• 1The formula for making porcelain was discovered in Meissen in the early 18th century by the mathematician Ehrenfield Walther von Tschirnhaus (1651-1708) and the alchemist Johann Böttger (1682-1719).
  • 2For porcelain with gilt bronze mounts, see Jörg, Campen, Chinese Ceramics in the Collection of the Rijksmuseum, pp. 234-235, cat. nos. 266, 267 and 269.

As mentioned above, originally porcelain objects were mounted to emphasise their value and beauty, highlight the collector’s worldliness and transform unfamiliar pieces into useable objects. In the nineteenth century, porcelain was mounted for very different reasons. It was long assumed that the mounts of this period were largely fitted to conceal damage. This is partly true, but there were other reasons for adding mounts, for example, to substitute missing parts such as covers with silver replacements. In addition, mounting porcelain could change the original function of the object: from a small bottle into a cigar vase and from a dish into a tray (fig. 5). Another noteworthy category is the modest rim mountings applied to the covers of kettles and tea canisters and the spouts on jugs, kettles and teapots. These ensured that the object could be used more efficiently while still retaining its original function (fig. 6).1

Mounts were also used to commemorate special moments such as wedding anniversaries, or awarded as prizes. These objects could be made to order – for example, the objects from the Backer Collection in the Amsterdam Museum (fig. 7) and two objects with a commemorative medallion in the Groninger Museum’s collection (fig. 8) – but were also sold directly from stock, as in the case of the Rijksmuseum’s punch bowl (fig. 1).2 The porcelain to be mounted was supplied by the buyer himself or bought by the silversmith from dealers.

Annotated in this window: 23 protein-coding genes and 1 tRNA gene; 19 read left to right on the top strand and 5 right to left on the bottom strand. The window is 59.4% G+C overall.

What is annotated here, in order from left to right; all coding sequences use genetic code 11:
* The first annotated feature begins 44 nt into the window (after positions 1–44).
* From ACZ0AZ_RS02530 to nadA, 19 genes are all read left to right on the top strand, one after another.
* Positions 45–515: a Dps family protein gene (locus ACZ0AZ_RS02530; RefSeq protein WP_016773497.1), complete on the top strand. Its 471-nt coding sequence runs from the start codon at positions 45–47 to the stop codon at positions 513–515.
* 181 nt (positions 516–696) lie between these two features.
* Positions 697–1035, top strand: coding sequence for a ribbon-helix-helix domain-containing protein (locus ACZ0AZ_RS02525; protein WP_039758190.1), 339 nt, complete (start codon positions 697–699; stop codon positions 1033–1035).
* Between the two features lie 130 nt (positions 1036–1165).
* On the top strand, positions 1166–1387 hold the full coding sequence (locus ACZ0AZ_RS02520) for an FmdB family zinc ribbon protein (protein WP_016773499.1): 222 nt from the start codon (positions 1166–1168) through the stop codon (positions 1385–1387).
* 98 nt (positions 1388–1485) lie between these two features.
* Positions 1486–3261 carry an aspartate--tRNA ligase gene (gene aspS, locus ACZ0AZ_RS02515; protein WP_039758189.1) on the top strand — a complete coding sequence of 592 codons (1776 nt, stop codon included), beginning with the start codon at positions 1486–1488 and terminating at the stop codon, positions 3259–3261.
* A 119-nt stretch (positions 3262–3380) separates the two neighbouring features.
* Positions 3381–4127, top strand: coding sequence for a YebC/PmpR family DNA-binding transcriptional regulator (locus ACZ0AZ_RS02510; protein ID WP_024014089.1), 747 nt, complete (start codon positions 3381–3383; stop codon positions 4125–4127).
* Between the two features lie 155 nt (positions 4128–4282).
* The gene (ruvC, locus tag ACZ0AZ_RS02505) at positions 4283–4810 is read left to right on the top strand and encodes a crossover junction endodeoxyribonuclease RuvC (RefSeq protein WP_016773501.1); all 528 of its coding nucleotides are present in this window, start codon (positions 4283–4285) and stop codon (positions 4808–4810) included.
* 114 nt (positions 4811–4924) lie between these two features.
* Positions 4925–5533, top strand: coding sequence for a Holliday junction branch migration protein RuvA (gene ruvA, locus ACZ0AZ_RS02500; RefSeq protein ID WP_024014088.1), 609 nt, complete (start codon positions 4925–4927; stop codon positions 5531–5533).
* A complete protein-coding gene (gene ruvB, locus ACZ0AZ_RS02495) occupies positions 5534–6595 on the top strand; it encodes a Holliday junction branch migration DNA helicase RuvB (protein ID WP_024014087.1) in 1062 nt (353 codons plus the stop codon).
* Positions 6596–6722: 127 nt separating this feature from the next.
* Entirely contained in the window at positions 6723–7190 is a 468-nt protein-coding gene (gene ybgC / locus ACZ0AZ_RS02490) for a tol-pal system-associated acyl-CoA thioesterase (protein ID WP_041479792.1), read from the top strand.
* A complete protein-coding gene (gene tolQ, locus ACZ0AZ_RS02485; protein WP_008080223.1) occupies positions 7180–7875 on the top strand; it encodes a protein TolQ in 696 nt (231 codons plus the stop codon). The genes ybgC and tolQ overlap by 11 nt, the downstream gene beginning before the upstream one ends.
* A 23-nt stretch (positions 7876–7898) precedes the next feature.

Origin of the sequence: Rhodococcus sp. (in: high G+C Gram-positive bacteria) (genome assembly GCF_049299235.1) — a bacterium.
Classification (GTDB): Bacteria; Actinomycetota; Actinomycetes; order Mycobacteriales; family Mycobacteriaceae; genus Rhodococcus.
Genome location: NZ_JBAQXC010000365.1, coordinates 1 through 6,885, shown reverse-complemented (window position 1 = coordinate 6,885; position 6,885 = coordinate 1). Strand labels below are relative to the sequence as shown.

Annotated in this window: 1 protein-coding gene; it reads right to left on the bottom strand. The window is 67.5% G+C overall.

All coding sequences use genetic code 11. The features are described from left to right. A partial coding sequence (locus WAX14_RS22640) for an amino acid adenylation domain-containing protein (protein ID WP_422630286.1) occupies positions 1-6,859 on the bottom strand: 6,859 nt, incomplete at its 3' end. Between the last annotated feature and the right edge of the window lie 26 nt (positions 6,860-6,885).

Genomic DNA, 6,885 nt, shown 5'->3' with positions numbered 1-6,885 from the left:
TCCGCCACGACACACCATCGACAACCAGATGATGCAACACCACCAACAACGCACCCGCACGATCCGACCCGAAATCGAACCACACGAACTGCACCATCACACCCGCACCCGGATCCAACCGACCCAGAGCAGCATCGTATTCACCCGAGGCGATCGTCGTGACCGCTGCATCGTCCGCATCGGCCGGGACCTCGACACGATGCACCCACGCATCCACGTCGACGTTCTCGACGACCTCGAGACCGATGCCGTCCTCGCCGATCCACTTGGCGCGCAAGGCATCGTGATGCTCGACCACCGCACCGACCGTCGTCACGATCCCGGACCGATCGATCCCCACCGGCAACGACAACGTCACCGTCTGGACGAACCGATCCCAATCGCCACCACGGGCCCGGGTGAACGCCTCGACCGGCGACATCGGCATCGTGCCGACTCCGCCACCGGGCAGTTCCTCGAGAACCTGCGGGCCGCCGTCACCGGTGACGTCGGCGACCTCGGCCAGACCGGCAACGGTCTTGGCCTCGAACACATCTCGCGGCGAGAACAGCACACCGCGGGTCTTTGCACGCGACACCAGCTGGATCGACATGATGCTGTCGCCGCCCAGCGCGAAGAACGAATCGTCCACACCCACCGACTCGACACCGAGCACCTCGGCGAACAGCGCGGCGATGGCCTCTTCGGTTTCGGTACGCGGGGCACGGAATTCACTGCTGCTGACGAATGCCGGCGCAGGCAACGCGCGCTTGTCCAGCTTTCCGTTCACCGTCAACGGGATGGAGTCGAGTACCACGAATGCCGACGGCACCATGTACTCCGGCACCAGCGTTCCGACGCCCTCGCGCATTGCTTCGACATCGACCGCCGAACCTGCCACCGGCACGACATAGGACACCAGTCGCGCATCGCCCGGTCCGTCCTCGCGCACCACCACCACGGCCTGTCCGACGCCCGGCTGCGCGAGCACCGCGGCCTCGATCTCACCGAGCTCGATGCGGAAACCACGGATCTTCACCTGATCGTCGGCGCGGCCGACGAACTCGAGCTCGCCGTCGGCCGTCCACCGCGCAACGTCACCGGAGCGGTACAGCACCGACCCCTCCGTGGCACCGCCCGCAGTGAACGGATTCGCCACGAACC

• 1As porcelain covers did not close tightly, cover mounts ensured that they fitted securely on the mouthrim of kettles, jugs, pots and canisters. Silver spouts enabled pouring without leaking/dripping. Today, plastic pouring spouts are available that can be slid over a spout.
  • 2For objects from the Backer Collection, see Vreeken, Dekker, Goud en Zilver met Amsterdamse keuren, pp. 246-249, 257; Groninger Museum, inv. no. 1904.0172; Groninger Archives, 1031, Wicher Family, 1594-1867, no. 48.

The date stamps on the silver mounts in the inventories of twelve Dutch museum collections show that the use of mounts peaked in the mid-nineteenth century. This is substantiated by the archives of the silversmith firm As. Bonebakker & Zn. and more clearly specified in the accounts of silversmith Jacob Helweg (1798-1875). Indeed, most of the mounted objects made of Chinese porcelain were delivered by them in 1851. The Bonebakker firm, Amsterdam’s leading silver manufacturer in the nineteenth century, completed numerous prestigious commissions for King Louis Napoleon, William I, William II and Anna Paulowna, among others. Jacob Helweg was employed by Bonebakker, but also worked independently. Their well-preserved archive provides an overview of much of the work they produced in the nineteenth century. The style of the silver mounts reflected the general fashion of the nineteenth century, namely combining different neo-styles. This is evident in the work of silversmith Johannes Hendrik Schmidt (1825-1900). Some silversmiths, such as Arnoldi & Wielick (1836-1863) and Jacob Helweg, were famous for making mounts, resulting in customers placing special orders with them through jewellers.

The increase in orders from the first half of the nineteenth century demonstrates that Chinese porcelain became fashionable again during this period. This coincided with the establishment of the Kingdom of the Netherlands (1813/1815) and with it the emergence of a distinct Dutch identity. The porcelain that arrived in the Netherlands in the sixteenth and seventeenth centuries was seen as part of Dutch national history. Romantic references to the country’s illustrious history were made and seen in all arts, from fine art to applied art and (interior) architecture. The memory of the once glorious homeland encouraged nineteenth-century Dutchmen to reappraise ‘old-fashioned’ porcelain – and with it, the phenomenon of mounting Chinese porcelain with Dutch silver.